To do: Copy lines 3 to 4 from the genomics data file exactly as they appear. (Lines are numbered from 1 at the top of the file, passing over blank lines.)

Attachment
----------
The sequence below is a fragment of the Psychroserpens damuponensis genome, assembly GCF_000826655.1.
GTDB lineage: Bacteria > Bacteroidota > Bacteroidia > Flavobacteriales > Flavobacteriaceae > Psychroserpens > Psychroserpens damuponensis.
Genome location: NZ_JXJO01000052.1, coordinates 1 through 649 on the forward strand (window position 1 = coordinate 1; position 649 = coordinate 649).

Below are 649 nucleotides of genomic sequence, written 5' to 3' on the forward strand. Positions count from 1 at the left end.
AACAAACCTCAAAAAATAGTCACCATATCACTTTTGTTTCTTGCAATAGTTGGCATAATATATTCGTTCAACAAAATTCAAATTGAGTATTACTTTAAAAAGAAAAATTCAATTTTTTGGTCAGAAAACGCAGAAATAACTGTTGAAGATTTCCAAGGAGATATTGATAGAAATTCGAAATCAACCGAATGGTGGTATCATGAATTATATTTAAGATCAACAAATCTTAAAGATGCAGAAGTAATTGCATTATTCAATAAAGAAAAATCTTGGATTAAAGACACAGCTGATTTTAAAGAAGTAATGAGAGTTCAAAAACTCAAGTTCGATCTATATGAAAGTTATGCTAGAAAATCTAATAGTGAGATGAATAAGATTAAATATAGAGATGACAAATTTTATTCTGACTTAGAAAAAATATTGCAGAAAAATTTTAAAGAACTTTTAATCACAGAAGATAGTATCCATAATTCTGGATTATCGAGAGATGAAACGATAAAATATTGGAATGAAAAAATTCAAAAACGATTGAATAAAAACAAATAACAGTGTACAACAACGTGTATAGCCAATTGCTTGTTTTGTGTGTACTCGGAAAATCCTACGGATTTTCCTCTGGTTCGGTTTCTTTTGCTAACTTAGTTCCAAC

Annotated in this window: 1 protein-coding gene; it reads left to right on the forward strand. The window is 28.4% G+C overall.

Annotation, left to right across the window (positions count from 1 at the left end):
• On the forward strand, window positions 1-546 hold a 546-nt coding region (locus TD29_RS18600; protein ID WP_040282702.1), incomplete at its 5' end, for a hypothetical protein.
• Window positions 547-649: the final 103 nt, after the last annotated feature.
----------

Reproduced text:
Genome location: NZ_JXJO01000052.1, coordinates 1 through 649 on the forward strand (window position 1 = coordinate 1; position 649 = coordinate 649).

Below are 649 nucleotides of genomic sequence, written 5' to 3' on the forward strand. Positions count from 1 at the left end.